How to take a soil sample?

An auger (drill) is the best instrument for taking soil samples. Using an auger, many samples can be taken in a variety of locations without collecting too much soil. A shovel or spade can also be used if you don’t have an auger.

Sampling procedure for nematodes. In most cases several samples are needed per hectare. Each sample contains several (10-60) soil cores, depending on the crop. Per sample (one per ha), the cores are taken in a randomly distributed pattern according to an imaginary grid laid out over the hectare. The soil sample preferably includes roots, as this increases the chance for detection of certain nematode species. Samples are ideally taken in the root zone when crops are on the field, at times with active root growth or by the end of the growing season. Sampling should be limited to the depth of cultivation, about 25 cm deep. Each sample (60 cores) contains a total of about 1 kilogram of soil and roots.
In horticultural crops, take at least three samples (40-60 cores each) per hectare.
In agricultural crops, one sample (40 to 60 cores) per hectare is needed. To detect potato cysts, take one sample comprised of 100 soil cores across the hectare. This will total about 1500 ml of soil per hectare. In general, the more soil cores (subsamples), the higher the chances of detecting the nematodes.
In orchards, sample the soil around at least 5 trees per hectare. For each tree, take about 10 cores at various locations around the trunk, in the area where the roots are. The sample should at least contain a minimum of 250 g soil and 10 g roots.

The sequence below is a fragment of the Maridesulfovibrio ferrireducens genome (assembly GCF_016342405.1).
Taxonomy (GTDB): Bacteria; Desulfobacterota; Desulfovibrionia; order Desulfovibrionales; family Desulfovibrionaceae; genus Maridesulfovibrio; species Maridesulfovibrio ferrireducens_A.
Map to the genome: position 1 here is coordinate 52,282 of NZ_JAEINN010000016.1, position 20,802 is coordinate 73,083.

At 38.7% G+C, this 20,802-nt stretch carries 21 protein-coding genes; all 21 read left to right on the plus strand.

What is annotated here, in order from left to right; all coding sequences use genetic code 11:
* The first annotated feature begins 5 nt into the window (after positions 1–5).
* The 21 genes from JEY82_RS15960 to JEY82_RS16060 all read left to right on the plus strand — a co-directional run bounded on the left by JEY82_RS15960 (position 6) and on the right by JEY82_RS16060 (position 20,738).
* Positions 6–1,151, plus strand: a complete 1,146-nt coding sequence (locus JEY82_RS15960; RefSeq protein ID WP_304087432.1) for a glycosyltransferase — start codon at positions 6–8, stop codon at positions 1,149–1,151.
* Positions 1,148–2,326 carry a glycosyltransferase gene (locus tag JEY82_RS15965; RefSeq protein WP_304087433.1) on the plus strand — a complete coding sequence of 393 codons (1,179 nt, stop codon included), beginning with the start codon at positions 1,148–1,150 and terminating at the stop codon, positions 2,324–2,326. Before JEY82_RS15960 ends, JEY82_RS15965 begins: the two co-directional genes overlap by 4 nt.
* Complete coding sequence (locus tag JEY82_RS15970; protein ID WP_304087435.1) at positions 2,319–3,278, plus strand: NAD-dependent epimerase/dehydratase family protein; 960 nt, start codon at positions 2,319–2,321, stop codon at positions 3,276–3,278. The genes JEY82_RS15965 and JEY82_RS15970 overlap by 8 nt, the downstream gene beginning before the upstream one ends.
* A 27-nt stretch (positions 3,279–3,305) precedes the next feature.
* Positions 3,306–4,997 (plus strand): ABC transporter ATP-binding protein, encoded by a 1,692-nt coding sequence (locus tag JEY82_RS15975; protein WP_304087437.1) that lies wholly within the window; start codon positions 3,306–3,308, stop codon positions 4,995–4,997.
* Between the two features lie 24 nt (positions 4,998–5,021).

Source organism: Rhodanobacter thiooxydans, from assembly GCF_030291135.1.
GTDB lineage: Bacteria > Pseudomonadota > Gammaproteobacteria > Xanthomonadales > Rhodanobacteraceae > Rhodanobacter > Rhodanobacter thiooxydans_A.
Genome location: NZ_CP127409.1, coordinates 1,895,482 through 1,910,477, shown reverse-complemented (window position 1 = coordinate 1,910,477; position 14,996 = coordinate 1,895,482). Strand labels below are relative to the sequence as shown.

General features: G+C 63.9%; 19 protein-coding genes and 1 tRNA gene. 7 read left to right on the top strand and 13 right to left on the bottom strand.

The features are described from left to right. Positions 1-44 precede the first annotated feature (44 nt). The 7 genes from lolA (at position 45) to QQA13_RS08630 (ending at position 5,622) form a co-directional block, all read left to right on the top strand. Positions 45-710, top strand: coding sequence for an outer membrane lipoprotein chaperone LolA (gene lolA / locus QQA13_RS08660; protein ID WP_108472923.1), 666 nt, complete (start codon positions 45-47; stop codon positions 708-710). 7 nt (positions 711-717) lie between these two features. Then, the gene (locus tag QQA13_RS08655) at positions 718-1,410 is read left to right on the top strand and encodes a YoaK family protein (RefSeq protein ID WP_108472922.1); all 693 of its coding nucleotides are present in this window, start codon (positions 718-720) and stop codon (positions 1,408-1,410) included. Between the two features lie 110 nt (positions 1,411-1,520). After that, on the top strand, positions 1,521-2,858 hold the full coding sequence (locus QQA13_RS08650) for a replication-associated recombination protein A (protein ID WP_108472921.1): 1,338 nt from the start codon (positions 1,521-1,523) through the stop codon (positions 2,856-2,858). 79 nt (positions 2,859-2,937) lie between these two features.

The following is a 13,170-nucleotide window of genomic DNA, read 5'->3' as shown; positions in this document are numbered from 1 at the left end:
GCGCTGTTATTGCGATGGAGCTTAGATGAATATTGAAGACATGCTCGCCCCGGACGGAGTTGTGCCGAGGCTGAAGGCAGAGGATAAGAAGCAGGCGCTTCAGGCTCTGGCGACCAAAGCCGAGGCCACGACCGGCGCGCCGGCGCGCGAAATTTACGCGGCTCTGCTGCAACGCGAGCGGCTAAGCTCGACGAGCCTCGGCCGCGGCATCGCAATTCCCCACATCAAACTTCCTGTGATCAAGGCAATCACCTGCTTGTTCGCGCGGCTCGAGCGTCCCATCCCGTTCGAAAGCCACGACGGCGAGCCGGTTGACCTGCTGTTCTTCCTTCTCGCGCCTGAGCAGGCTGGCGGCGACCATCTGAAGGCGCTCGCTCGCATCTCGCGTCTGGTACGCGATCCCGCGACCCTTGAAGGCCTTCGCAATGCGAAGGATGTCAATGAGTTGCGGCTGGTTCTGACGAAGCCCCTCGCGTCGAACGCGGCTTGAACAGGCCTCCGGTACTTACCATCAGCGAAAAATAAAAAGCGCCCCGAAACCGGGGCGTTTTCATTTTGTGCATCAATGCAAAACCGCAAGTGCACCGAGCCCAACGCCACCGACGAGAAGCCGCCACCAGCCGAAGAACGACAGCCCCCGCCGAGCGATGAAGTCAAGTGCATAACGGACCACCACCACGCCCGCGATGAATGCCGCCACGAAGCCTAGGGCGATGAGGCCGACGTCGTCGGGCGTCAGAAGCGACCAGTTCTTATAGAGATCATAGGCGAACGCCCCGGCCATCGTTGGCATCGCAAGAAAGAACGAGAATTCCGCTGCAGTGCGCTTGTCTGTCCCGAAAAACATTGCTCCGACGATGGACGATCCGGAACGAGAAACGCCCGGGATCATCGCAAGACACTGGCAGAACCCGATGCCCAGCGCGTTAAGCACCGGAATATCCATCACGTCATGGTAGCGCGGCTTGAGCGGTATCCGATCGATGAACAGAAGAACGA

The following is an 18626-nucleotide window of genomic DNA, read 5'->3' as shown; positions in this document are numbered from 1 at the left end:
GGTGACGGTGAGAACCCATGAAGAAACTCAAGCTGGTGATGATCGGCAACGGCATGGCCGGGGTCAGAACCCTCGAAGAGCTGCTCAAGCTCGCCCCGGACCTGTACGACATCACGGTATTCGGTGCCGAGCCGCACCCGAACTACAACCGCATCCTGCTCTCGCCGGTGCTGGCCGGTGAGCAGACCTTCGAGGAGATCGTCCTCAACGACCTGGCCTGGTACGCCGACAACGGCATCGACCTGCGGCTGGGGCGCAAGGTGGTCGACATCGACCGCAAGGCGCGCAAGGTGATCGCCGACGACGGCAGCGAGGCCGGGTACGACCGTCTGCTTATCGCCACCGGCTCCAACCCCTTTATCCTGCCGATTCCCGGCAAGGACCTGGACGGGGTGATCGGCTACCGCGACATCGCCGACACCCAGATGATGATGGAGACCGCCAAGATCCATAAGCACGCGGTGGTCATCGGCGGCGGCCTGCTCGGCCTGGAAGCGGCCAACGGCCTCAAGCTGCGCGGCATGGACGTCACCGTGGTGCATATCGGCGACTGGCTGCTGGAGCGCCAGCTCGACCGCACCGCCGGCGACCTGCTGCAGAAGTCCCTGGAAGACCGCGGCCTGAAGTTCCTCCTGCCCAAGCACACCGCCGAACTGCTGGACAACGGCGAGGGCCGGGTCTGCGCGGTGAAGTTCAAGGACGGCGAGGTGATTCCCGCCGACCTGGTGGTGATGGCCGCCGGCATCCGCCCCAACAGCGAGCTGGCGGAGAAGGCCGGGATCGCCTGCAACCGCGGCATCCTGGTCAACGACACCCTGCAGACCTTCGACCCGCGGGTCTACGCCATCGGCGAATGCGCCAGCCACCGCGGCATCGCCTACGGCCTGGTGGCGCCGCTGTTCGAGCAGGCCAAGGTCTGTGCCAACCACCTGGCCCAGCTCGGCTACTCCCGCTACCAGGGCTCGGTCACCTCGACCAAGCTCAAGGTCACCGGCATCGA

Standard fungal analysis. Take one sample (60 cores) per hectare. It is best to use a 20 mm or 25 mm soil core sampler at a depth of 0 to 20 cm. You will collect 2 - 2.5 litres of soil per ha. Please contact the lab for specific requests related to your situation.

Delivering samples. Place the samples in separate plastic bags (one per sample; each sample contains several cores in the same bag). Label each bag clearly with the following: sample number, crop, date and other information you think is relevant. Information such as crop rotation, recent soil fumigation, location of plots, etc. is also very useful. That information can be noted on a separate sheet or on the information sheet (pdf). Deliver the samples as soon as possible. Place them in a cooler during warm days and keep them as cool as possible, even during transportation.

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